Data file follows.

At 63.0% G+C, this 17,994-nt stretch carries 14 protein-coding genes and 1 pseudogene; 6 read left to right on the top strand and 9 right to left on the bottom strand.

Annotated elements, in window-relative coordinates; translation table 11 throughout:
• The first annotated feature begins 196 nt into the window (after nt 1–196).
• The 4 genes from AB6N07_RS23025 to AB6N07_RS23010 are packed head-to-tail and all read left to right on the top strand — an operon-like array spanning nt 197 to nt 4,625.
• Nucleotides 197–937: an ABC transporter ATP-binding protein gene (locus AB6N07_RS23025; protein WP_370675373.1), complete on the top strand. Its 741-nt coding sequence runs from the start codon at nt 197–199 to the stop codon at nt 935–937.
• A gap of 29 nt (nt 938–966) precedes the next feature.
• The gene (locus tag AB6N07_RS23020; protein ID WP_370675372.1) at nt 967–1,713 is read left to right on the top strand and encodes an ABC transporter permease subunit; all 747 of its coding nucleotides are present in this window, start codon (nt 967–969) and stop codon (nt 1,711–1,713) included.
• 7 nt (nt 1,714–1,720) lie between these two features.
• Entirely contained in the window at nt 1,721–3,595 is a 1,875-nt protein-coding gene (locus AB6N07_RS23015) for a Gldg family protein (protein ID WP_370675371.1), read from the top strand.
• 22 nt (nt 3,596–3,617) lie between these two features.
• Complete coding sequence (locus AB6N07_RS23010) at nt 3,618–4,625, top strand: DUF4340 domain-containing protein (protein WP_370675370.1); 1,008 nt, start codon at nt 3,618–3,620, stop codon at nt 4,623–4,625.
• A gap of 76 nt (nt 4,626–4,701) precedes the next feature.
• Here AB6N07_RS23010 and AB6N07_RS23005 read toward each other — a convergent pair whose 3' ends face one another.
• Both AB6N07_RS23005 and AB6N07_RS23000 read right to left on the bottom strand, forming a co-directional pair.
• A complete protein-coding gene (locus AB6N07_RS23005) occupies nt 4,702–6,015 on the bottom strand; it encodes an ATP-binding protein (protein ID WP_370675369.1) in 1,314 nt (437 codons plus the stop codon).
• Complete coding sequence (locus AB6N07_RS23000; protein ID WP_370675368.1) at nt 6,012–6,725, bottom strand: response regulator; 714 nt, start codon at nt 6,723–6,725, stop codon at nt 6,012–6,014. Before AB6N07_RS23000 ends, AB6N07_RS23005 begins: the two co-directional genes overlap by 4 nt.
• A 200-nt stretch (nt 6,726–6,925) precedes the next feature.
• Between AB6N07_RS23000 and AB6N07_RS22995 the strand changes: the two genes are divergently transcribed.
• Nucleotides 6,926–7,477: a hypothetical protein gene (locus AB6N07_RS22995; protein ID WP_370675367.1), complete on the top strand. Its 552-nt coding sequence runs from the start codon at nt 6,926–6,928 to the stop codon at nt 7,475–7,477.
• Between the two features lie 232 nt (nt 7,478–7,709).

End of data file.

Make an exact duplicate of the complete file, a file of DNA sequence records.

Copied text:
At 63.0% G+C, this 17,994-nt stretch carries 14 protein-coding genes and 1 pseudogene; 6 read left to right on the top strand and 9 right to left on the bottom strand.

Annotated elements, in window-relative coordinates; translation table 11 throughout:
• The first annotated feature begins 196 nt into the window (after nt 1–196).
• The 4 genes from AB6N07_RS23025 to AB6N07_RS23010 are packed head-to-tail and all read left to right on the top strand — an operon-like array spanning nt 197 to nt 4,625.
• Nucleotides 197–937: an ABC transporter ATP-binding protein gene (locus AB6N07_RS23025; protein WP_370675373.1), complete on the top strand. Its 741-nt coding sequence runs from the start codon at nt 197–199 to the stop codon at nt 935–937.
• A gap of 29 nt (nt 938–966) precedes the next feature.
• The gene (locus tag AB6N07_RS23020; protein ID WP_370675372.1) at nt 967–1,713 is read left to right on the top strand and encodes an ABC transporter permease subunit; all 747 of its coding nucleotides are present in this window, start codon (nt 967–969) and stop codon (nt 1,711–1,713) included.
• 7 nt (nt 1,714–1,720) lie between these two features.
• Entirely contained in the window at nt 1,721–3,595 is a 1,875-nt protein-coding gene (locus AB6N07_RS23015) for a Gldg family protein (protein ID WP_370675371.1), read from the top strand.
• 22 nt (nt 3,596–3,617) lie between these two features.
• Complete coding sequence (locus AB6N07_RS23010) at nt 3,618–4,625, top strand: DUF4340 domain-containing protein (protein WP_370675370.1); 1,008 nt, start codon at nt 3,618–3,620, stop codon at nt 4,623–4,625.
• A gap of 76 nt (nt 4,626–4,701) precedes the next feature.
• Here AB6N07_RS23010 and AB6N07_RS23005 read toward each other — a convergent pair whose 3' ends face one another.
• Both AB6N07_RS23005 and AB6N07_RS23000 read right to left on the bottom strand, forming a co-directional pair.
• A complete protein-coding gene (locus AB6N07_RS23005) occupies nt 4,702–6,015 on the bottom strand; it encodes an ATP-binding protein (protein ID WP_370675369.1) in 1,314 nt (437 codons plus the stop codon).
• Complete coding sequence (locus AB6N07_RS23000; protein ID WP_370675368.1) at nt 6,012–6,725, bottom strand: response regulator; 714 nt, start codon at nt 6,723–6,725, stop codon at nt 6,012–6,014. Before AB6N07_RS23000 ends, AB6N07_RS23005 begins: the two co-directional genes overlap by 4 nt.
• A 200-nt stretch (nt 6,726–6,925) precedes the next feature.
• Between AB6N07_RS23000 and AB6N07_RS22995 the strand changes: the two genes are divergently transcribed.
• Nucleotides 6,926–7,477: a hypothetical protein gene (locus AB6N07_RS22995; protein ID WP_370675367.1), complete on the top strand. Its 552-nt coding sequence runs from the start codon at nt 6,926–6,928 to the stop codon at nt 7,475–7,477.
• Between the two features lie 232 nt (nt 7,478–7,709).